Zebra Mussels, Asian Carp, Kudzu, Moss Balls.  All invasive.  All changing the environment.  All introduced my mankind by accident or  on purpose.

Mankind seems to be the only sentient being that tries to control the ecology.  Two interesting reads on the subject are

As we go about trying to correct some of the problems mankind creates, it’s probably a good idea to remember the law of unintended consequences:

intervention in a complex system tends to create unanticipated and often undesirable outcomes.

English: Erosion caused by rabbits in a gully ...

English: Erosion caused by rabbits in a gully in South Australia. Category:Images of Australia (Photo credit: Wikipedia)

Some unintended consequences might be positive, like vineyards in California. Some might be neutral, like the sparrows.  And some might be perverse.  Introducing rabbits for hunting in Australia, seemed like a good idea at the time.

As we try to undo some of the harm we’ve created by our attempts to control our environment, it is wise to remember we are part of the environment.  We don’t exist aside from the ecology in which we live.

It only takes observing a blade of grass poking through a sidewalk to realize it’s nothing but hubris to believe we can completely control our environment.

Gratitude Monday (Revisited) Lots More


Last year’s rhubarb looked gone to seed and looking pretty.

 This week, I tried to jot some things down. I think I might be missing some of the little things, the precious things, the everyday things.  All the things that slip right by me making me happy. Thursday, on my drive to volunteering, a smile popped into my brain.  I love writing for the Marengo Union Times and the McHenry Chronicle.  I get to write, learn new things, and meet a slew of interesting people.  This is a job that fits the me I love to be.

The role of a writer is to build the reader up, not to tea them down. – E. B. White

  • Warm weather and songbirds singing through open windows.  I love the sound of the wind rippling through the tree, lawnmowers in the distance, mixed in with cardinals singing and blue jays keep the peace.
  • Children laughing, and fighting; shouting encouragement, and whooping for joy as they play kickball next door.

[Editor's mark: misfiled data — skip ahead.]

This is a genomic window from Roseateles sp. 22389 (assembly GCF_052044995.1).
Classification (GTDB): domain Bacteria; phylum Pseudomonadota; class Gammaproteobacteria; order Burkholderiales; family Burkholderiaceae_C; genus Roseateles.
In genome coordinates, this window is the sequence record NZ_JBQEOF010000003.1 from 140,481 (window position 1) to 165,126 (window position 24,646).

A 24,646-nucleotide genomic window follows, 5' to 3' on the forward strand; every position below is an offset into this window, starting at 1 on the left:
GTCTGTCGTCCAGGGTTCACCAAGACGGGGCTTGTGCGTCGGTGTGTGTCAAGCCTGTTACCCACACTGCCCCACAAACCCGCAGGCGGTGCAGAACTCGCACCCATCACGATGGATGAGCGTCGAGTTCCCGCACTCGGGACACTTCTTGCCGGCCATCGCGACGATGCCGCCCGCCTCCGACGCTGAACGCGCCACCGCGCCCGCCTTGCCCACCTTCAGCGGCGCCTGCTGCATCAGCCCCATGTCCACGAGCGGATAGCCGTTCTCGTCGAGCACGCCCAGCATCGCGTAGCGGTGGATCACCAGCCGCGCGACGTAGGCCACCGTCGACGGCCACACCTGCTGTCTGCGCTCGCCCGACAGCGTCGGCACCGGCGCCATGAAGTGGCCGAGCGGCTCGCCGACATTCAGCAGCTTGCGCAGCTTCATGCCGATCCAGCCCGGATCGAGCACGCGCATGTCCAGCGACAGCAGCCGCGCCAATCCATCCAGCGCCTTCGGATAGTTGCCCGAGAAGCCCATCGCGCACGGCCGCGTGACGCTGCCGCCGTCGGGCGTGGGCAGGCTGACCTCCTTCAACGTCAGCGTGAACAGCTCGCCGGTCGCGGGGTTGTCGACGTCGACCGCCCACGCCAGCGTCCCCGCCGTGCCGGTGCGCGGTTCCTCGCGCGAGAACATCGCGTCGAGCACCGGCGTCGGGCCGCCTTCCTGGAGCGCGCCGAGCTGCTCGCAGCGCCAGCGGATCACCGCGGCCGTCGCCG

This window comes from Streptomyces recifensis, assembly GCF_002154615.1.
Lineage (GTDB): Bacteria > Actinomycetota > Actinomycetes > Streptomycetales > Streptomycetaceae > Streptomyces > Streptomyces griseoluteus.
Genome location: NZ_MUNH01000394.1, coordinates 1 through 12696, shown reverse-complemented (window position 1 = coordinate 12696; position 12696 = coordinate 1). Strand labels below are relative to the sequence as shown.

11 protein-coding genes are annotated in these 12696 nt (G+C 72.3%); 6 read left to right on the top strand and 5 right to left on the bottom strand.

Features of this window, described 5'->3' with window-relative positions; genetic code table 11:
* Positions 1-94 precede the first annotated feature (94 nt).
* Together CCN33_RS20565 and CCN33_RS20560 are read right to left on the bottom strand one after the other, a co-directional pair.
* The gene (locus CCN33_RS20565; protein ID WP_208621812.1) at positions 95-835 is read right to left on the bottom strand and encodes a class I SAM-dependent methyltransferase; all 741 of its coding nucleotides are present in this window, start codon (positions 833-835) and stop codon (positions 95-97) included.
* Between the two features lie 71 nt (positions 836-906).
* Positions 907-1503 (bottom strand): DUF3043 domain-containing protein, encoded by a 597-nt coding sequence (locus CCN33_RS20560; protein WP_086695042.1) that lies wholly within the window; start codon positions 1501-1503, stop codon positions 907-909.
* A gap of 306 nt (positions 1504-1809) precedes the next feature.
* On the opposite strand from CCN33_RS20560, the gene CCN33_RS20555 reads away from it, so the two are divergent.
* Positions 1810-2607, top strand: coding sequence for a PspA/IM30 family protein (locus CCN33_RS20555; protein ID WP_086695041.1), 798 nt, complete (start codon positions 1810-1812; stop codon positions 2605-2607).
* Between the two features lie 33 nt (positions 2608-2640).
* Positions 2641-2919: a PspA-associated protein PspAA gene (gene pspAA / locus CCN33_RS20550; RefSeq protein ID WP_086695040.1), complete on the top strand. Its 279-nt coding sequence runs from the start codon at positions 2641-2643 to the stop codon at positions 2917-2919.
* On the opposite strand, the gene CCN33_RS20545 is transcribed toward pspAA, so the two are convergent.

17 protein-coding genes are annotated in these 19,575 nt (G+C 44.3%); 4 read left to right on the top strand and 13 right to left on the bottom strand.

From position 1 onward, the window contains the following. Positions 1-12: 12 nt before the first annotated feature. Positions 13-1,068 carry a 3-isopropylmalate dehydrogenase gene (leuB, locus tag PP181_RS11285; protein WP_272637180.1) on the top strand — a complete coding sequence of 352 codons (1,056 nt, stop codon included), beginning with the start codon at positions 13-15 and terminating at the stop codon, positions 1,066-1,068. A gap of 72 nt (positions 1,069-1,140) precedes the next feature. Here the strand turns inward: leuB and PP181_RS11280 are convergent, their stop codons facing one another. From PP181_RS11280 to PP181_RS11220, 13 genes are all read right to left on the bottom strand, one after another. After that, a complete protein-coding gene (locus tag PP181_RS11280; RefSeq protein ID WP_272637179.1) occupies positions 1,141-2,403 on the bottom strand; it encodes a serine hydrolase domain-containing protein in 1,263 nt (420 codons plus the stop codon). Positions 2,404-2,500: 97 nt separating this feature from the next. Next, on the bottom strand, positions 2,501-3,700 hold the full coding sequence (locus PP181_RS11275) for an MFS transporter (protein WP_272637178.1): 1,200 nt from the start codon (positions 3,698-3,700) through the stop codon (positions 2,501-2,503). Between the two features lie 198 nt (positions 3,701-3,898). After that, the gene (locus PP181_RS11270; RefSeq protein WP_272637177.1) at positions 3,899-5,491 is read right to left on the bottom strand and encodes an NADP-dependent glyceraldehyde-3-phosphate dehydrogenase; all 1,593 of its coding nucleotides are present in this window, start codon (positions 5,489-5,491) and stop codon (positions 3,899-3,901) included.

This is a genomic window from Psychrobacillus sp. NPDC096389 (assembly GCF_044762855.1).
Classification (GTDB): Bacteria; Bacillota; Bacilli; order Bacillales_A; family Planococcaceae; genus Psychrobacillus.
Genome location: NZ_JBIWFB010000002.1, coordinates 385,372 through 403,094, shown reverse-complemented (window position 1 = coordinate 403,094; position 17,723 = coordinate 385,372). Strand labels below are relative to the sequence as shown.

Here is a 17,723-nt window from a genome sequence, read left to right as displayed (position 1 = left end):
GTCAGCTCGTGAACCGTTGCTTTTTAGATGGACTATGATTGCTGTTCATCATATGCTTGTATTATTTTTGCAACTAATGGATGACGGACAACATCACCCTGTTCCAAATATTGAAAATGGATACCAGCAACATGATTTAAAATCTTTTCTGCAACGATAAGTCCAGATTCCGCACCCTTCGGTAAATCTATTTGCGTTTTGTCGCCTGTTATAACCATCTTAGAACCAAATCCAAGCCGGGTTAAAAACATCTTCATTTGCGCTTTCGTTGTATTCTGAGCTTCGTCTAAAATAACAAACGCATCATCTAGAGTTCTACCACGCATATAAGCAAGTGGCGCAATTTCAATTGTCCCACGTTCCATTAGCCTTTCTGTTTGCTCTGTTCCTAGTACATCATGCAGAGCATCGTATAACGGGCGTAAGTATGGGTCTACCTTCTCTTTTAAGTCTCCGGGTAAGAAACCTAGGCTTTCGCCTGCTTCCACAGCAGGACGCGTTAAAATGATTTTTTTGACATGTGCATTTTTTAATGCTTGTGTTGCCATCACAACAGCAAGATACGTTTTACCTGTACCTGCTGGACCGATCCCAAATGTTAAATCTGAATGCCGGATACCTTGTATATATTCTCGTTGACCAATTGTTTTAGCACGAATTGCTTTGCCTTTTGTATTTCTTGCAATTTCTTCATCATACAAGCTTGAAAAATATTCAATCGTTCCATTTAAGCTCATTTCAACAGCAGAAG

• “On Being” a Sunday morning NPR program with Krista Tippett.  This week she introduced me to the creator of  I think I met another best friend through the airways.
  • 20 new agents to query, one more rejection.  I’m that much closer to finding the right fit.  Like dating, I tell myself.  Not everyone is right for me.
  • Electric edgers. I love the way the edge of the sidewalk, the curb, and the flowerbeds make the grass stand at attention.  “That’s far enough,” They seem to say.  “End of my territory.” (Perhaps that’s actually my message to the grass.)
  • A change in diet.  I no longer need to take in 50% protein.  Now it’s 25% protein, 50% carbohydrates, and 30% fat. Yay for a little bread and butter.  Did someone say carrots and peas?  Maybe a baked potato.
  • A writers’ conference within driving distance, with a discount for community members.  It’s not booked and neither am I.
  • Rhubarb and Hilda’s Rhubarb crunch.  Enough to make and enough to share.  Nothing says summer is her than an over abundance of rhubarb.
  • Running into people I known for a couple of years and yet never met.  Oh my! A face to match the voice.  So good to meet you Jenny!
  • New ideas that get me pumped.  That’s all I’m saying right now.  You may just see some changes.
  • Tiny ballerinas in not so perfect formation.  I love dance, anyways, but there’s something special about beginners doing their best.  And especially special if one of the dancers is Miss G.
  • Spell-check and good glasses.  I worked from my iPad and the WordPress app yesterday.  I couldn’t find some key features, and my old eyes misses many mistakes.  And what happened to my title, drat it all?! Apologies all around, dear readers.

I love starting the week with a little gratitude.  It’s like the way the air smells after a thunderstorm: Filled with possibilities and freshness, and charged with electricity.  If you want to see more gratitude lists, join Laurel Reagan over at Alphabet Salad.  She’s the blogger who got me sharing.